Questions about how Bruce Diersen died while in the state's care have cast more glare on an already troubled agency.
State authorities have opened two investigations into the sudden death in September of a developmentally disabled man living in a state-operated group home in Bloomington.
The death of Bruce D. Diersen, 54, has raised new questions about a troubled division at the state Department of Human Services responsible for thousands of disabled and vulnerable adults. The division's initial review of Diersen's case was so incomplete and poorly executed that top department officials ordered a second inquiry, according to sources with direct knowledge of the investigation.
A separate investigation is being conducted by the state Department of Health.
Investigators are reviewing whether the facility's staff properly administered Diersen's medications and whether CPR was administered when he was found not breathing early on Sept. 17, the morning of his death. An aide had checked on him less than three hours earlier, and Diersen was breathing at that point, according to Bloomington police records.
Diersen's case highlights the heightened level of scrutiny ordered by Human Services Commissioner Lucinda Jesson in the wake of a bathtub drowning last August at a state-operated group home in Braham, Minn. Jesson has said such breakdowns in care are unacceptable and ordered that every death at an agency facility receive a thorough inquiry.
"We are now reviewing every death," Deputy Human Services Commissioner Anne Barry said last week. "There was a period of time where we didn't review every single death. We now are.''
Whether different care could have prevented Diersen's death is unclear. Diersen, who had Down syndrome, bipolar disorder and other mental health diagnoses, suffered from a serious respiratory ailment identified two weeks before he died. A doctor had prescribed cough syrup and a nebulizer inhalant to help ease his breathing, which had become particularly difficult at night, family members said.
An aide at the facility, Bloomington ICF, told police he last administered nebulizer medication at 4 on the Saturday morning of Diersen's death. But family members were later told by an employee of the home that there were questions about whether it was done properly.
Diersen's relatives say they were also told by the staff member that CPR procedures were not followed the morning Diersen died. Siblings said the medical examiner determined their brother died from a severe case of pneumonia, but his family is still left with nagging questions.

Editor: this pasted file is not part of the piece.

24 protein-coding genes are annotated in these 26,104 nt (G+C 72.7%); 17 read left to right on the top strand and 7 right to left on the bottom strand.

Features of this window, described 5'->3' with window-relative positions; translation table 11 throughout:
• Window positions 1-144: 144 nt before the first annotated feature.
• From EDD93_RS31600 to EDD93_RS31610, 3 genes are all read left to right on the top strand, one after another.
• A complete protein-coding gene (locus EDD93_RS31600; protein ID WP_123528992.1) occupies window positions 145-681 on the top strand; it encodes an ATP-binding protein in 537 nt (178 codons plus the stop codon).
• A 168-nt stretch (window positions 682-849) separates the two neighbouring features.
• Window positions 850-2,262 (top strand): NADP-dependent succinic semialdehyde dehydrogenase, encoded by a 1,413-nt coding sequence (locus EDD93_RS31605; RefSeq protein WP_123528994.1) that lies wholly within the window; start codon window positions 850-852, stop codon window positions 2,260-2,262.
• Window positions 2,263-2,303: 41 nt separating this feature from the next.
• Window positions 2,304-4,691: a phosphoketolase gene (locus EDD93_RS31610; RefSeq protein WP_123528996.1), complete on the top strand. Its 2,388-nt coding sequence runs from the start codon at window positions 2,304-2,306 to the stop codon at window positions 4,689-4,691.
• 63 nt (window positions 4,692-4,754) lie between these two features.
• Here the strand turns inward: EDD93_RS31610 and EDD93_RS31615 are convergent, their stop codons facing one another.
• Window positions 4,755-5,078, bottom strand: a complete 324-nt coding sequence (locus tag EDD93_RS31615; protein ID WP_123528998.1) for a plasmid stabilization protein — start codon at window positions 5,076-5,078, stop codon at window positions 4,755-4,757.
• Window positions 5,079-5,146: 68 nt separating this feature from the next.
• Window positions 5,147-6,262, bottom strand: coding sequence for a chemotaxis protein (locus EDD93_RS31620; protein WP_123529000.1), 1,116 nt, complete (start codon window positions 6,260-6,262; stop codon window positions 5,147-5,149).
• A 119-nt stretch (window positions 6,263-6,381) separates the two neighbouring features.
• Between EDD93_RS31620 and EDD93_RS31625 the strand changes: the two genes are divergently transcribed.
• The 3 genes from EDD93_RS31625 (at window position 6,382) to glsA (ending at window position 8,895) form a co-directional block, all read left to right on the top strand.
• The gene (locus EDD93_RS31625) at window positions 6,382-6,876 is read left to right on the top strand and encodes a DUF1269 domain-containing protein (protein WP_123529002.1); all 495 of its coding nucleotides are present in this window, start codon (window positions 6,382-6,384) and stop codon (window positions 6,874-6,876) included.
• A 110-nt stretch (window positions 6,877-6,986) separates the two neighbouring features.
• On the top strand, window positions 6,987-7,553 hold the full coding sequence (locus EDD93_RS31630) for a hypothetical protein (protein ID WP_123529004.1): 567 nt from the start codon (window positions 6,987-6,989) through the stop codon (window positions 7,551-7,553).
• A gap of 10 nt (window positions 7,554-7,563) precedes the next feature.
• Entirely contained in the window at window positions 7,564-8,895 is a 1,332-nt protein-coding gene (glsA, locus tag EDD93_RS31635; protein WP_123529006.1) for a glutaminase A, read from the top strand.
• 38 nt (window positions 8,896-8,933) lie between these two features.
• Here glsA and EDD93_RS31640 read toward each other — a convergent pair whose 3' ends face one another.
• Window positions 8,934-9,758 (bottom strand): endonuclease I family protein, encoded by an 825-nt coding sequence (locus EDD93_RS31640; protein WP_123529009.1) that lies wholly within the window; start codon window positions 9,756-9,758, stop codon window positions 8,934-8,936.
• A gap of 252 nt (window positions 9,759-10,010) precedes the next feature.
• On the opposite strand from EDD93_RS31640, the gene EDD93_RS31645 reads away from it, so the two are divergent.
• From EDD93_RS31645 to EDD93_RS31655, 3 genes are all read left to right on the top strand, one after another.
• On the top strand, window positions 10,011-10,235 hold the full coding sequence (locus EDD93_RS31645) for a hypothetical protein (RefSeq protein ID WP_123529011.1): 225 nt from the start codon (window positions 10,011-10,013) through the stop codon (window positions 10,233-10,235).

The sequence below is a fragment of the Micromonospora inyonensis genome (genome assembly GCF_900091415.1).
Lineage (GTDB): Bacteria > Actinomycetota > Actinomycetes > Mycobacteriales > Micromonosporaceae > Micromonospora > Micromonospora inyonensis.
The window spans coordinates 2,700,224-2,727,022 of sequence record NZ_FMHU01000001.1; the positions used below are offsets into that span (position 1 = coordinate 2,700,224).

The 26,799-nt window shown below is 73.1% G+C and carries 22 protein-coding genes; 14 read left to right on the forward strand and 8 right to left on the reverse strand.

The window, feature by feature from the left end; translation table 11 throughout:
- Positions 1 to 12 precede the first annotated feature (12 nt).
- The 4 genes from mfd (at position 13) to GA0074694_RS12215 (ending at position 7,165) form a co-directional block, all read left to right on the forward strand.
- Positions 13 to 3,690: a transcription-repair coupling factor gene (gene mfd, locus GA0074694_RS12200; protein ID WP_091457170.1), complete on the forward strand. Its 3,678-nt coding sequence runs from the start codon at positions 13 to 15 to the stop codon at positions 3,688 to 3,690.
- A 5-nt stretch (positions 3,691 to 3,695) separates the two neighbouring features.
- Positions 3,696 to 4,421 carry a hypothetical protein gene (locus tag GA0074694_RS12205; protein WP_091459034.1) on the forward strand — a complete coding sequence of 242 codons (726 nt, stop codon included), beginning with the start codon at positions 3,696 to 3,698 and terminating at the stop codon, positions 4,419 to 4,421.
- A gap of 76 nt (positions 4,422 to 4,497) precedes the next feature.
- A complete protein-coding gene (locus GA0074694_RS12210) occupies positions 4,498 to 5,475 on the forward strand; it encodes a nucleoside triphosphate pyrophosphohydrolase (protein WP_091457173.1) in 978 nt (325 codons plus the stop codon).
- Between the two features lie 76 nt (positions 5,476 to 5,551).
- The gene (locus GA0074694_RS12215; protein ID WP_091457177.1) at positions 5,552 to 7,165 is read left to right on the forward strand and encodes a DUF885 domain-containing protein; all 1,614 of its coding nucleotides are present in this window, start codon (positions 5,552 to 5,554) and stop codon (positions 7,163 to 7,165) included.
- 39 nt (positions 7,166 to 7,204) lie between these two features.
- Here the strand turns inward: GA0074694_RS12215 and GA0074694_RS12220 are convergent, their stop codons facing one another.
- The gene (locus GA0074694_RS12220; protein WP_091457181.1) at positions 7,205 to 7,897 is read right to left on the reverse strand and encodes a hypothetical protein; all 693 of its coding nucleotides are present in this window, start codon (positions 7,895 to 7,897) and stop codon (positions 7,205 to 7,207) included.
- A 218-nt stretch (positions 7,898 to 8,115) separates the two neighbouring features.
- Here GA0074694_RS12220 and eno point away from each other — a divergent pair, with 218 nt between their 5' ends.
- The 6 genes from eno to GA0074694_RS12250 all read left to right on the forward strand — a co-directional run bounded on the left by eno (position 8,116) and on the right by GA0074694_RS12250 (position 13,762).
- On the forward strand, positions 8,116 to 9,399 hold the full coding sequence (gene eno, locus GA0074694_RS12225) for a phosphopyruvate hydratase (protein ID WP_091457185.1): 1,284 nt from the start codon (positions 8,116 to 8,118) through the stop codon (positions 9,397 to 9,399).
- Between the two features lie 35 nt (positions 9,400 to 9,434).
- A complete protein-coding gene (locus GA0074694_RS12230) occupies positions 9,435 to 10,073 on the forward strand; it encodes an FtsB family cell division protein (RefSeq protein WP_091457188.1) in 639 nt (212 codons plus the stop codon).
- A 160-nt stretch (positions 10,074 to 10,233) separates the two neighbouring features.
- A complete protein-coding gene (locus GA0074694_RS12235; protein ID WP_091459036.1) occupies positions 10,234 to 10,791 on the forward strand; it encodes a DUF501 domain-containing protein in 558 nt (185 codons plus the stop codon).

"It's very disheartening," said Leona Simonett, a sister and co-guardian. "We will never know. Maybe the outcome would have been the same, because he did have strep pneumonia. But if those two things could have saved his life. ... If wishes would be true that's what we would wish for."
A week before his death, Diersen appeared relatively healthy and attended a wedding, his family said. Simonett said family members live with questions about whether they should have taken him for a follow-up doctor visit; they didn't because he showed few signs of illness apart from congestion and coughing.
"We fault ourselves because we didn't take him in," his sister said.
String of incidents
The Diersen investigation is the latest in a string of cases to raise questions about management and care provided by the State Operated Services (SOS) division in the past six months. An investigation into the drowning death in Braham last August found that an employee neglected a developmentally disabled resident by leaving him alone in a bathtub full of water for nearly 40 minutes, but the investigation also was critical of the division for the way it conducted an internal review.
Then, in September, a van driver working for the SOS division was arrested in Crow Wing County for driving while intoxicated after transporting a developmentally disabled client on a harrowing, high-speed ride. It was later determined that the driver had a history of speeding violations before he was hired.
In December, the Minnesota Security Hospital in St. Peter was placed on two years' probation and fined by the agency's licensing regulators after investigators found patient abuse that occurred in 2010. And earlier this week, the Star Tribune reported about a drug smuggling conspiracy inside the division's locked drug treatment center in Fergus Falls.
Jesson has expressed serious concerns about those events and recently directed Barry -- a former state health commissioner -- to take command of the division and overhaul it. Part of Barry's charge is to improve death reviews.
"I know how frustrated the family must be," Barry said. "I completely understand their frustration with not having answers to questions they have."
Staff writer Paul McEnroe contributed to this report. Brad Schrade • 612-673-4777